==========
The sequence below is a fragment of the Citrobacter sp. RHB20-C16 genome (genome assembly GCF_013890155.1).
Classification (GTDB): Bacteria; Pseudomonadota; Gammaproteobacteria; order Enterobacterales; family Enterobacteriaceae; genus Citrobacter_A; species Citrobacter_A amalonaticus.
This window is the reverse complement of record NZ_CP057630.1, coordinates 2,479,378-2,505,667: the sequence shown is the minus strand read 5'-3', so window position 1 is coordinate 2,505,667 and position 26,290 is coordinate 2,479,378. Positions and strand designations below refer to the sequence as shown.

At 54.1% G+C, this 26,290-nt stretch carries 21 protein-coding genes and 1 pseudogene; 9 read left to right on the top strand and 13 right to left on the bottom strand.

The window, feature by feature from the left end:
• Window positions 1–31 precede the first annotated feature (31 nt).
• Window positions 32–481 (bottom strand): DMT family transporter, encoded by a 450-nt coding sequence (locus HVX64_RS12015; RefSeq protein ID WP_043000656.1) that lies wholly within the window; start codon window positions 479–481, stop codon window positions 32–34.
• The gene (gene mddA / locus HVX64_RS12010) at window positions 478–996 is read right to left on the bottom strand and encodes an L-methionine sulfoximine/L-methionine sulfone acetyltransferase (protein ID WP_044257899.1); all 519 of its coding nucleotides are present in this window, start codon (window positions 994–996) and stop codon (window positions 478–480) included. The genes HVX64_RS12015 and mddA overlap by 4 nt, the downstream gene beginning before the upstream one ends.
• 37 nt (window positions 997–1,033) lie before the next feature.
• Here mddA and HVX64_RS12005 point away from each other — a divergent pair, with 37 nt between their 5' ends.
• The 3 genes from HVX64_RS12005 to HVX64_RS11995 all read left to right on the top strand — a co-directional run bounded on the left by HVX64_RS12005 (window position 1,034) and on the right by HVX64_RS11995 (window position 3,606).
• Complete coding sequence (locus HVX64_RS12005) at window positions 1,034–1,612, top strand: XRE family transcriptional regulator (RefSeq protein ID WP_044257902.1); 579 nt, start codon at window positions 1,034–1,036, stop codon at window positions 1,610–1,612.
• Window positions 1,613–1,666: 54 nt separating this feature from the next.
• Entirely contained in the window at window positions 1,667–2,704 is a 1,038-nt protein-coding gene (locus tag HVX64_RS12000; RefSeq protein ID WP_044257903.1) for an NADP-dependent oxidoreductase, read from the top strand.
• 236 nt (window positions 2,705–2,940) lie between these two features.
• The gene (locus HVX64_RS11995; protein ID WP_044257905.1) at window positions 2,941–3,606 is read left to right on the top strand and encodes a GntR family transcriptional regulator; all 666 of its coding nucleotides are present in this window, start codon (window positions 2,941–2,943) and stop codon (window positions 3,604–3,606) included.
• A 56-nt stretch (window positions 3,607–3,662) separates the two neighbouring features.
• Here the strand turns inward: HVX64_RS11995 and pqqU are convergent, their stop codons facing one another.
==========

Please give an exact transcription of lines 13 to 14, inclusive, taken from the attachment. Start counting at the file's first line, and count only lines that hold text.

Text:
• Window positions 1,613–1,666: 54 nt separating this feature from the next.
• Entirely contained in the window at window positions 1,667–2,704 is a 1,038-nt protein-coding gene (locus tag HVX64_RS12000; RefSeq protein ID WP_044257903.1) for an NADP-dependent oxidoreductase, read from the top strand.